5 things to know about Giambattista Valli’s princess-starring AW23 Haute Couture show

By Anders Christian Madsen

Photo: Filippo Fior /

Giambattista Valli’s autumn/winter 2023 haute couture show, held at the couturier’s new building on Paris’s Boulevard des Capucines, featured a guest appearance from Princess Olympia of Greece. Below, see Vogue critic Anders Christian Madsen’s five key takeaways from the ground.


Photo: Filippo Fior /

The show consecrated Valli’s new building

Leave it to Giambattista Valli to throw the most glamorous open house in Paris. The Roman couturier recently moved into a new building on Boulevard des Capucines – an optical white palais with cherubs basking around sky-blue oval ceilings – and thought he’d consecrate it with an haute couture show and a few of the maison’s closest friends. Crown Princess Marie-Chantal of Greece was in attendance with her mother Mrs Miller, followed by Nicky Hilton Rothschild and her mother Kathy Hilton, and Camila Cabello. “Haute couture is one-of-a-kind. It’s not about luxury. It’s about excellence. It has to be private, so I love the idea of having something in-house. A bit hidden. Intimate,” Valli said before the show.


Photo: Filippo Fior /

It was about The Modernity of Classics

Ella Richards – of Rolling Stones royalty – opened the show in a sharp black bustier dress with a cascading white silk organza ruffle skirt. “It represents the contrasts of the house,” Valli said, explaining how he wanted the collection to embody the individuality and timelessness at the heart of haute couture. On his mood board backstage were recent pictures taken in his atelier juxtaposed with historical images of couture presentation. He called the show The Modernity of Classics: “A trompe l’oeil between the past, present and future. In haute couture, it goes to zero. It floats. You don’t know where you are in time.” The idea generated a collection of highly individual creations, each of them perfected to the umpteenth degree.


Photo: Filippo Fior /

It honoured the virtues of haute couture

“It’s a moment of making a point to myself: the reason I wanted to have an haute couture house,” Valli reflected, prompted no doubt by his swanky new digs. “Haute couture is going a little bit everywhere right now. There’s couture and demi-couture and semi-couture and whatever, all under the week of haute couture. So, I wanted to bring together the obsessions I have in my mind of what haute couture is for me. All these silhouettes and attitudes belong to something cultural, and something very modern at the same time.” The show had all the taffeta, embroidery and plume you’d expect from Valli, but everything felt even more pristine, more worked, more immaculate.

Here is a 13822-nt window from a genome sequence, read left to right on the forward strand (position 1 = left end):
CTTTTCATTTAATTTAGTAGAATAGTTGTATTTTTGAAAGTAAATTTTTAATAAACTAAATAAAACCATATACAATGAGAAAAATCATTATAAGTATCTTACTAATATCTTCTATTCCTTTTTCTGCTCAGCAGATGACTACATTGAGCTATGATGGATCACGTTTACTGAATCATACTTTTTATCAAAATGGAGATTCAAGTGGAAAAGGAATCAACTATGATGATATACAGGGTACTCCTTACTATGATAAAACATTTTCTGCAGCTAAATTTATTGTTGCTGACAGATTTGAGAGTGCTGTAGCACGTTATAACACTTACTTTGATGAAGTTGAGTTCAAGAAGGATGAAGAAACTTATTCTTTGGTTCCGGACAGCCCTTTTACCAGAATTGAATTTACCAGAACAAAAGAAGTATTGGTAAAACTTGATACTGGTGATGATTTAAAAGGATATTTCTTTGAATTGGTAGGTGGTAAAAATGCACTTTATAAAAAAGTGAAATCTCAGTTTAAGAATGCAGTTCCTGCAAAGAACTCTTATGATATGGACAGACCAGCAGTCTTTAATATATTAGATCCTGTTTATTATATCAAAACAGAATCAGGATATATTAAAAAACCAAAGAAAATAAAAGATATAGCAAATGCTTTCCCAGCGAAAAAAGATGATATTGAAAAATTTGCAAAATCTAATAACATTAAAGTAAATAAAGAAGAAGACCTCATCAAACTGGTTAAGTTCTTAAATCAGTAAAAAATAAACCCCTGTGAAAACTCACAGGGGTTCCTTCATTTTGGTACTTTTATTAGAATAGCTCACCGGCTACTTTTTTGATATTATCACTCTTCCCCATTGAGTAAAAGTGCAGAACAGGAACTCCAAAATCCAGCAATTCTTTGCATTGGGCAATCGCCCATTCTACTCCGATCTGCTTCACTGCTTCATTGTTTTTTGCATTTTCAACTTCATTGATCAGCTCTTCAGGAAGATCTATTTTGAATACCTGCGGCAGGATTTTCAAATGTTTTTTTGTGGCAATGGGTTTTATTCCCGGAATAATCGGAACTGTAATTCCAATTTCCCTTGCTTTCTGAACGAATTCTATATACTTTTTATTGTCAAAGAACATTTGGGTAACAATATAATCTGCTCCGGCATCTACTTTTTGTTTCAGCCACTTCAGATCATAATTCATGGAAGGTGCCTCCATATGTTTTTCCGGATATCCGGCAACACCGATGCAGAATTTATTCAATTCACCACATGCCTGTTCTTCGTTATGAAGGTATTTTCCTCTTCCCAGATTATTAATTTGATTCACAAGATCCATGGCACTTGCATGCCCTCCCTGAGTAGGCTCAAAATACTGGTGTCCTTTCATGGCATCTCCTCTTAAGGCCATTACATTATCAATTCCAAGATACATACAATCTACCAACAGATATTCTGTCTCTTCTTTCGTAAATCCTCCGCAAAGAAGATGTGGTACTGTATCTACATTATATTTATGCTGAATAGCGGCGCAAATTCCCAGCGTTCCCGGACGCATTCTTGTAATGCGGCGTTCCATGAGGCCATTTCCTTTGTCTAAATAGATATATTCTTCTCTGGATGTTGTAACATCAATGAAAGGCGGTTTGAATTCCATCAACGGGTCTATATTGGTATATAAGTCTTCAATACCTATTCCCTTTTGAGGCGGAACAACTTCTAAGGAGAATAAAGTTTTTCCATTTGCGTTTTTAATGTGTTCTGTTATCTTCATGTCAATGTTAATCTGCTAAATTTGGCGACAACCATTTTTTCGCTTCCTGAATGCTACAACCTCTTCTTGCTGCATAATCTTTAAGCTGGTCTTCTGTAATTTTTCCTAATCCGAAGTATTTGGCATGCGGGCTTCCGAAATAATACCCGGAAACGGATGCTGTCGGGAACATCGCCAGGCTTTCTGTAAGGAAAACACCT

Photo: Filippo Fior /

Each look was its own individual story

Each look in the collection was a perfected exercise in a different discipline of high dressmaking, from muslin draping to sculpted organza and faille, chiffon bouquet constructions, and ballroom silhouettes sheathed in Chantilly lace. “Every single piece is something I’ve learned. Every single piece is a collection. It’s not one collection from beginning to end,” Valli explained. “Every look is a different Valli woman: all the facets of the women of the house.” His front row may have been graced by royalty and socialites, but in Giambattista’s house, the feeling is never exclusionary or esoteric. Rather, it’s all quite dreamy on a level in which all his clients – actual ones as well as aspirational – are invited to take part.


Photo: Filippo Fior /

Princess Olympia of Greece closed the show

With big smiles from her mother and grandmother on the front row, Princess Olympia of Greece ceremoniously closed the show in a frothy pink ruffled tulle gown with a matching sequined bustier. It was, appropriately, the perfect princess dream, and completely classically Valli. “Everything is becoming too fast and creating so many frustrations on all levels,” he said, reflecting on fashion and its surrounding world. “I think it’s nice to keep things for longer and not have seasonal pieces, and not throw things away, whether it’s a telephone or a garment or a pair of sneakers. Today, you have to keep your cool because all the time it’s about ‘the new’. It’s not.”

Originally published on